Dukakis: Abraham Lincoln, our 16th president, has a controversial legacy. He's credited with ending slavery with the Emancipation Proclamation, but you've said it's obviously more controversial than that, the idea that had he not been assassinated, his legacy might be quite different.

Scott: Yes. After all, when you think of a period of time that this was the formation of the country and the attitude toward Blacks was nothing more than they're livestock. I might add that Frederick Douglass is the one who was in there that was instrumental in changing some of Lincoln's attitudes toward Black people.

Dukakis: Frederick Douglass, an activist who spoke throughout the states about emancipation and African American rights.

Scott: Yeah, but in the beginning, when Lincoln took office, he said slavery was a part of the business and he felt that there was no way in this country that whites and Blacks could be together. In fact, the White Citizens' Councils used Lincoln's quote in their propaganda.

Dukakis: Talk about the controversy over Lincoln's legacy, how many people have viewed him over time and how much of the view about him is changing?

Scott: Once they understand what the Emancipation Proclamation said, that all slaves are free that are in the states that had become a part of the Confederacy because Kentucky and Tennessee still had slavery. So did Maryland and Delaware, but they were not in the Confederacy. They were free only because they were in the Confederacy, so he did not free the slaves. He said he wasn't freeing the slaves. He was there to save the Union, which he did.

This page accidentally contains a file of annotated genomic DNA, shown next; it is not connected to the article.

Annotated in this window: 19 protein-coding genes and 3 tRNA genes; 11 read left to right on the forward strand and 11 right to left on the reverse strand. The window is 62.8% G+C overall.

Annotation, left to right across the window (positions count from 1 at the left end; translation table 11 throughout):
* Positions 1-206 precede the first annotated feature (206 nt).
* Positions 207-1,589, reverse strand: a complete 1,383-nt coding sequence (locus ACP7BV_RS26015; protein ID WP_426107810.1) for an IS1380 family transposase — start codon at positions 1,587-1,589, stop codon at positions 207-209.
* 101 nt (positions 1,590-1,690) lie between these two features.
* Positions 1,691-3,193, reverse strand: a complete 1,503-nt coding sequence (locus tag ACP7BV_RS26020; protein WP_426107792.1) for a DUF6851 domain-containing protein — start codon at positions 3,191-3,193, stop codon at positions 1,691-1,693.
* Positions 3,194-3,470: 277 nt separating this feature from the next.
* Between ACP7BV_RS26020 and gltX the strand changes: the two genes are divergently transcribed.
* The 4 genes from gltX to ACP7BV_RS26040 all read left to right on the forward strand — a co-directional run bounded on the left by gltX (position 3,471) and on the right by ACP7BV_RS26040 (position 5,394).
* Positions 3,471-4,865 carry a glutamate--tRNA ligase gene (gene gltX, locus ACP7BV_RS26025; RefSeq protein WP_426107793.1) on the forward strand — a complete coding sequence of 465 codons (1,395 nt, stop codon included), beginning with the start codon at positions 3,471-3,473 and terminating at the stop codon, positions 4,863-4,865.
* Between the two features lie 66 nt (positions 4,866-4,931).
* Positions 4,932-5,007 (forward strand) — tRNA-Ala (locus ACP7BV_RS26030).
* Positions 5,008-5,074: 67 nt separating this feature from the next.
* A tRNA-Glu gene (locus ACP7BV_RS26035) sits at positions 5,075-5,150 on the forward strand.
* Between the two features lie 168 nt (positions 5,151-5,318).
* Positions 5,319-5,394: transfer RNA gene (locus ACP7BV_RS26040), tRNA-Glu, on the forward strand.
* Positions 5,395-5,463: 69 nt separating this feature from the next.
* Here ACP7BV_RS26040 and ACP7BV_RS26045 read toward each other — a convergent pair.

Dukakis: So the Union was his priority, not emancipation.

Scott: No, not at all. That was not it. He matures quite a bit because he's the first president that allows a Black person into the White House. That's Frederick Douglass, and Frederick Douglass has a great deal of influence.

In fact, the last paragraph of the Emancipation Proclamation says he would even consider these Blacks who fought for the Union to become citizens. Of course, that led to his assassination since Booth was sitting in the audience at the time when he made that proclamation. That was the aegis for John Wilkes Booth. He said no, they won't be citizens over his dead body, so he made up his mind to assassinate him at that point.